Idle Thoughts on Christian Music

It was a cool October afternoon thirty years ago and we were doing hill workouts. My high school varsity athletic team drove to a nearby neighborhood to sprint up its hilly terrain. It was a loop, where you pump your arms and legs up a steep incline, then walk back down where jogging would be too much like riding your brakes. Several teammates and I formed a small group and our competitiveness drove us to top performance up the hills. I was in a state of runner’s high — a hyper-oxygenated brain awash in natural endorphin — reveling in the functional perfection of my weightless body. I thought: This is an incredible workout for the mind, the body nourishing the brain

But thoughts raced on. Is the brain the end-beneficiary of physical health? No… something whispered. The brain merely regulates everything so that the reproductive organs can do their job. My first encounter with doubt: the body’s purpose is to replicate itself, and the illusion of having a mind or a soul is a byproduct of fluids.

***

The next hill workout was several weeks later. It was late Sunday afternoon and I was alone, catching my breath on the grassy hill overlooking an empty vista of my school’s athletic fields. A teenager’s emotional state is volatile and his mind solipsistic, taking certain things with grave seriousness. As euphoric I was during the previous workout, the rush of oxygen was now fueling thoughts of doom. The air was cold, the western sky was on fire.

Miserable thoughts piled on: Is this the best it’s going to be? The heart pushed jets of bile through my overheated body. Would it be best to die now? What is my purpose?

This is vivid recollection, not poetic license: I looked down from the hilltop and the panorama of athletic fields glowed golden, like the Elysian fields.

***

Ideas that ran in conflicting directions took me, at turns over the course of my twenties, to materialism and then back to knowing of another plane. I’m becoming convinced that keeping your eyes open and thinking without fear, over the course of a long life, will lead you to the foot of the Cross.

What Is Out There?

I can’t convince you of any metaphysical reality because I don’t understand it myself. Rather, it’s a certainty to me that God is more real than the two hands I’m looking at right now. So I’ll just leave you with someone’s comment from a recent thread at Chateau Heartiste:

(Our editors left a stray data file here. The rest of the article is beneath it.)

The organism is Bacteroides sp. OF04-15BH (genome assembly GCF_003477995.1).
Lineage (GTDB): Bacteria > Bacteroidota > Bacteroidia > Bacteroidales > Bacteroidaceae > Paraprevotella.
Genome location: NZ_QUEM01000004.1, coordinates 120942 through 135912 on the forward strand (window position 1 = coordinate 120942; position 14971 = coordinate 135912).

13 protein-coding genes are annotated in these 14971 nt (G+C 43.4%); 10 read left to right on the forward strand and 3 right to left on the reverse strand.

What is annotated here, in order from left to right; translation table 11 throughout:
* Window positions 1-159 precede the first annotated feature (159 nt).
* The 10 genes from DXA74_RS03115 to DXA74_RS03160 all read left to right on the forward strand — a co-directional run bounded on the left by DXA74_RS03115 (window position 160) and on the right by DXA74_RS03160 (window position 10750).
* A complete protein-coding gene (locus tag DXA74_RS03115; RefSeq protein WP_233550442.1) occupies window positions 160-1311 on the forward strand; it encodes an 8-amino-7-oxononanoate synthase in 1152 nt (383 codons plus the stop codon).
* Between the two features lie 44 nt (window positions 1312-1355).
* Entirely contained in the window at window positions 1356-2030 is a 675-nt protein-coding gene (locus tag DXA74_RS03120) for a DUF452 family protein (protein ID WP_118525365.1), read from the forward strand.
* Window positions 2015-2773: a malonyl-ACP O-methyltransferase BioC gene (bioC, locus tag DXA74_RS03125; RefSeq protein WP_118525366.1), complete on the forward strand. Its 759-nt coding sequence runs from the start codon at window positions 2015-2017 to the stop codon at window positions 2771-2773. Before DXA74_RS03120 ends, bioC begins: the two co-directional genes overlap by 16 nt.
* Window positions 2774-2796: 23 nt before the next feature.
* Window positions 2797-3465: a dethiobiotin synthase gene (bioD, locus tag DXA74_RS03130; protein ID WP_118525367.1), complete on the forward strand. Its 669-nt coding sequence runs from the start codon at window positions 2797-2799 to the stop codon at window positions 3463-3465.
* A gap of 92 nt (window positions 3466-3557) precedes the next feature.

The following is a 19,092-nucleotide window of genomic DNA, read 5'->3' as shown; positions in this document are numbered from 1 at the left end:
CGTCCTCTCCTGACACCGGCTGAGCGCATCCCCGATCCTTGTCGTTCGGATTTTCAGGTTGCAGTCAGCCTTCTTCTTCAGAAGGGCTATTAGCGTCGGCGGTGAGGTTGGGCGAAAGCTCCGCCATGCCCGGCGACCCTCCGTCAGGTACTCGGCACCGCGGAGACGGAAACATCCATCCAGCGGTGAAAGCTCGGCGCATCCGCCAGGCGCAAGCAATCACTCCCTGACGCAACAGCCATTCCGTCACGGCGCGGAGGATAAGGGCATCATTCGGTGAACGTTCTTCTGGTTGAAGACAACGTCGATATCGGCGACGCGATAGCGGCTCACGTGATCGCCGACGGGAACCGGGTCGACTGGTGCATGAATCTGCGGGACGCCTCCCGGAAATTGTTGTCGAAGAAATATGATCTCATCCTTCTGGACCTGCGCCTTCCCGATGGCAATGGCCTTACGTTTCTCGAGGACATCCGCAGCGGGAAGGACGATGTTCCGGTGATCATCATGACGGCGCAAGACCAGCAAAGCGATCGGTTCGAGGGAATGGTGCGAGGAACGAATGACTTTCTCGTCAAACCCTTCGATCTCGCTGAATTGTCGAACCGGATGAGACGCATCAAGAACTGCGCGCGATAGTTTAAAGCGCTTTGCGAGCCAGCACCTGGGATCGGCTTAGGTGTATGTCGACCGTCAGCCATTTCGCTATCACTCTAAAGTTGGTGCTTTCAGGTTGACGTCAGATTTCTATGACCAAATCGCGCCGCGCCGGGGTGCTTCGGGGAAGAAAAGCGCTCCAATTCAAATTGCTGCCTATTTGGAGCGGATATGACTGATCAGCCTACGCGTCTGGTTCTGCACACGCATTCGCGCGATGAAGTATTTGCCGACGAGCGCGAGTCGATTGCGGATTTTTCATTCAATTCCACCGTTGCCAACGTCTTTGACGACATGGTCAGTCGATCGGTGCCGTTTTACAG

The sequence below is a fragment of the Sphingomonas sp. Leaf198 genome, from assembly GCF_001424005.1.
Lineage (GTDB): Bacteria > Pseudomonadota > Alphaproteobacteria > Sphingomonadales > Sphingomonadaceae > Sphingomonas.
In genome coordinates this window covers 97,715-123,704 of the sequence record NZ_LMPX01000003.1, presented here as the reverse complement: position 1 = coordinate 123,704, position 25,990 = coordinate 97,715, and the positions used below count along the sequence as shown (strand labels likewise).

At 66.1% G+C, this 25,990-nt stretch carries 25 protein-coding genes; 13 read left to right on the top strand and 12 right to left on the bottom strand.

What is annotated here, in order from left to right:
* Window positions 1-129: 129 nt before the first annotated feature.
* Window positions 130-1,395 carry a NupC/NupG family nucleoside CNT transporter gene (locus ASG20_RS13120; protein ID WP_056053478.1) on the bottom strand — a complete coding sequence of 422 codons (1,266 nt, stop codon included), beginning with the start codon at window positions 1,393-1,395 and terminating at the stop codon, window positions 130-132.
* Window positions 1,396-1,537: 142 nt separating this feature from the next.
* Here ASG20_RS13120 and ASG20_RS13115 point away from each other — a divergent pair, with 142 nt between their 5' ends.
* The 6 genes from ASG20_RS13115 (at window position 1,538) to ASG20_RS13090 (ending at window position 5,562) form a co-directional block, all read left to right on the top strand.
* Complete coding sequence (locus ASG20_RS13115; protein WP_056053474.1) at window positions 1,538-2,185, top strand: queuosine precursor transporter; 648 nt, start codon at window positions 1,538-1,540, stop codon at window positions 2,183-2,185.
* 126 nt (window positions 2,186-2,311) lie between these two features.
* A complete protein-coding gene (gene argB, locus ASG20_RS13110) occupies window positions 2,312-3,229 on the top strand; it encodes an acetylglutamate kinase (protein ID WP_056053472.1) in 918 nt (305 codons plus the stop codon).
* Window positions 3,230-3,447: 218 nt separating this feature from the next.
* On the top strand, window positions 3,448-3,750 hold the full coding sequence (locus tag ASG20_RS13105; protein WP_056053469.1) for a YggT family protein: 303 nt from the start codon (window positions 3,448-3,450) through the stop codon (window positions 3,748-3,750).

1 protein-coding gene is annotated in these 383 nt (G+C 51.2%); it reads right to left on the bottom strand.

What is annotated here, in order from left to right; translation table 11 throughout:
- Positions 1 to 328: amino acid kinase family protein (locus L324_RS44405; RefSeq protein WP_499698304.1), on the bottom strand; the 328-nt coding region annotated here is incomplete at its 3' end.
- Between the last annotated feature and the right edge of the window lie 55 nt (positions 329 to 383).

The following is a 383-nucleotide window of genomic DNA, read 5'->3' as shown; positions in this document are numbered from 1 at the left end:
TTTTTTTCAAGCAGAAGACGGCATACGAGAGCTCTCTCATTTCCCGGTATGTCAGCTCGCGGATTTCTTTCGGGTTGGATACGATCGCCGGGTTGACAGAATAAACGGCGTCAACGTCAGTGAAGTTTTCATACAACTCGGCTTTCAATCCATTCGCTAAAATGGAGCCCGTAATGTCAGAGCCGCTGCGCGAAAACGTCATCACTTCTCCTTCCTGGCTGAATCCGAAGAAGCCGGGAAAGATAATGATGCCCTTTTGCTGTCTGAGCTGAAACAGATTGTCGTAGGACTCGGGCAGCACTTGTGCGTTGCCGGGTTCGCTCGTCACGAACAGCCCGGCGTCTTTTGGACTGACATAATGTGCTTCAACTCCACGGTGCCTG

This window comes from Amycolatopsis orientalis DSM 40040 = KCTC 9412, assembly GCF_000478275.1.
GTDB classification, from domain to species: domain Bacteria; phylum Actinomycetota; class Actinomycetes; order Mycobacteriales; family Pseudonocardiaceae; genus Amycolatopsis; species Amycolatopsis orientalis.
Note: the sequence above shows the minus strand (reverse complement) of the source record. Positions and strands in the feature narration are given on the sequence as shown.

I always keep coming back to the martyrs of Christianity. From St. Stephen, to St. Paul, to St. Peter, to St. Ignatius of Antioch, to St. Maximilian Kolbe, to the Copts massacred just this last Palm Sunday, and all the known and unknown martyrs in between…

Either:

1. There is absolutely nothing after death. Just the big “Nothing.” Lights out for good. Eternal Oblivion. They’ll never know they were totally wrong. All of them are all the biggest fucking idiots in history, throwing away their lives […] St. Paul himself says as much in 1 Corinthians 15:14.

or…

2. There is something more to all this.

Good and evil. If they are real, than so is God. To get a sense of evil, imagine extremes of depravity, and not necessarily involving violence — just look around you. And to contemplate an expression of good, read John 15-13:

Greater love hath no man than this, that a man lay down his life for his friends.

Laying down your life for your friends. This next comment is not my original insight but I agree with it: A.B. Breivik volunteered to spend the rest of his life in 23-hour/day solitary confinement to deliver his countrymen from evil.

High Art

It’s not just martyrdom that the Cross inspires. There is also our sublime output. Finally acknowledging the title of this post and starting with high art, there is Johann Sebastian Bach’s “Jesu, Joy Of Man’s Desiring,” Franz Schubert’s “Ave Maria,” and Henryk Górecki’s “Symphony No. 3.” There is also this Eastern Orthodox hymn from Serbia. Speaking of Coptic martyrs, listen to this Assyrian Palm Sunday prayer in Aramaic.

Popular Songs

Stepping away from high art, there are songs that regular people can sing. A famous example is the immortal “Stille Nacht.” It was written in 1818 by a young Austrian priest, with music composed by a schoolmaster from a nearby village.